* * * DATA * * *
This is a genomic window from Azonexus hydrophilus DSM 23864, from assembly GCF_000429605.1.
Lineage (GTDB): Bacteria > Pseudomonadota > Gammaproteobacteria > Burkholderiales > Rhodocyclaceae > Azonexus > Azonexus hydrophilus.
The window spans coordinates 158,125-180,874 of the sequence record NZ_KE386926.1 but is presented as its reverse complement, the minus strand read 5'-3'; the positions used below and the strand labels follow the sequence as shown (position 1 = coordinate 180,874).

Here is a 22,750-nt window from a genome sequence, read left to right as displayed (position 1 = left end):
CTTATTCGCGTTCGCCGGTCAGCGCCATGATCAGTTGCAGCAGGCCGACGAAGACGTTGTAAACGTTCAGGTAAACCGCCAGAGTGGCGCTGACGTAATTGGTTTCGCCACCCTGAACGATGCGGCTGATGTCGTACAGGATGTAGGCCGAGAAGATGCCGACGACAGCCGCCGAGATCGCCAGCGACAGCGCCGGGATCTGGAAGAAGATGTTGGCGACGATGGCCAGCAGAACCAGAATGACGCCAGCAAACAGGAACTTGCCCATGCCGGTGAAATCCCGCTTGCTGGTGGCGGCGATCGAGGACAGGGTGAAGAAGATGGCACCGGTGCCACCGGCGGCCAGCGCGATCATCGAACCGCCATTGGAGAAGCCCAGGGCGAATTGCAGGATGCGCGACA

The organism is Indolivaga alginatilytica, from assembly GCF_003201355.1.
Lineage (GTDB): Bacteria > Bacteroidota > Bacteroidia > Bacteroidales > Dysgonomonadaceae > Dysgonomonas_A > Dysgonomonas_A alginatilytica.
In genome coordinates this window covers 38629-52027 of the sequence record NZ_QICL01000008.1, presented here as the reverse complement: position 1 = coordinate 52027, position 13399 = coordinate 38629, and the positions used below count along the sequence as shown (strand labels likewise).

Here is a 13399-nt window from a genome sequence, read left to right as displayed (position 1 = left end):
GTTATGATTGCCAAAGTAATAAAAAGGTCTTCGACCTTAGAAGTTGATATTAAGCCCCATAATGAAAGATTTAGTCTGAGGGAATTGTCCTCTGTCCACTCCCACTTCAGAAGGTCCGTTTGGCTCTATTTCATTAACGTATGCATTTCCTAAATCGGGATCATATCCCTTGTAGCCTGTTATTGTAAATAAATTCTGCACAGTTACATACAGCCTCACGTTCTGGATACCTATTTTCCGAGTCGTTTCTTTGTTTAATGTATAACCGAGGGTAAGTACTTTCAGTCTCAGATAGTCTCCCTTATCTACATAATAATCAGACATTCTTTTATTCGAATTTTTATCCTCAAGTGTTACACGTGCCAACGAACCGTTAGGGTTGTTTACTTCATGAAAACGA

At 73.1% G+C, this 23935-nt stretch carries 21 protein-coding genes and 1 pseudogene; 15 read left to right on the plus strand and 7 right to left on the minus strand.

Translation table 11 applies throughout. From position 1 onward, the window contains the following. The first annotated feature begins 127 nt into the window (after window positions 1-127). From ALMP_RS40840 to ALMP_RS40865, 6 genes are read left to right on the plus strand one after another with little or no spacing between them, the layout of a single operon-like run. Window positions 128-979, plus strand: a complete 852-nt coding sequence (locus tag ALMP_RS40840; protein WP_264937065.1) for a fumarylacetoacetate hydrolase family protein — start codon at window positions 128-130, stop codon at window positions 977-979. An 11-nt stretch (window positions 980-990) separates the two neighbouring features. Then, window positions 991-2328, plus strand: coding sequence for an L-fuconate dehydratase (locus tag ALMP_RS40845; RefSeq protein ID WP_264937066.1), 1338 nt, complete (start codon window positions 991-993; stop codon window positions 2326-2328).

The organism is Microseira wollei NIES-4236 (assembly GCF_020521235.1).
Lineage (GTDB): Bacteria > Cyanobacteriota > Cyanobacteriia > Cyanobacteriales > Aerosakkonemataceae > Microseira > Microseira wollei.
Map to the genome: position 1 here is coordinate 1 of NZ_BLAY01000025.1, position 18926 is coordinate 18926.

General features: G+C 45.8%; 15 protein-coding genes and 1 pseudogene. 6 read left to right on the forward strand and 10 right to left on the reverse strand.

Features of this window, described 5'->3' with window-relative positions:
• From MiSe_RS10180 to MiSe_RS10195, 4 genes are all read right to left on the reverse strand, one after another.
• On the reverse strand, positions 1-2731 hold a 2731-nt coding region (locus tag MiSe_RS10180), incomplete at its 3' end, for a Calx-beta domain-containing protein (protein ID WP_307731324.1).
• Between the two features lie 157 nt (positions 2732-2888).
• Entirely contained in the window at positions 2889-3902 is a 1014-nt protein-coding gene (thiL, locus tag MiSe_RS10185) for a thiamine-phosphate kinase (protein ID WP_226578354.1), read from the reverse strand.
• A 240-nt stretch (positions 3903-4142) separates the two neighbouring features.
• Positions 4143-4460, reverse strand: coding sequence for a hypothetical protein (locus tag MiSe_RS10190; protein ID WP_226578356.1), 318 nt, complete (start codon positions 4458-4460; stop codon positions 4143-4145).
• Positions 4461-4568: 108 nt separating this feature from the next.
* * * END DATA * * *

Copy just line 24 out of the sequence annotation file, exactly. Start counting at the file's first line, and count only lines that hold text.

• Positions 4461-4568: 108 nt separating this feature from the next.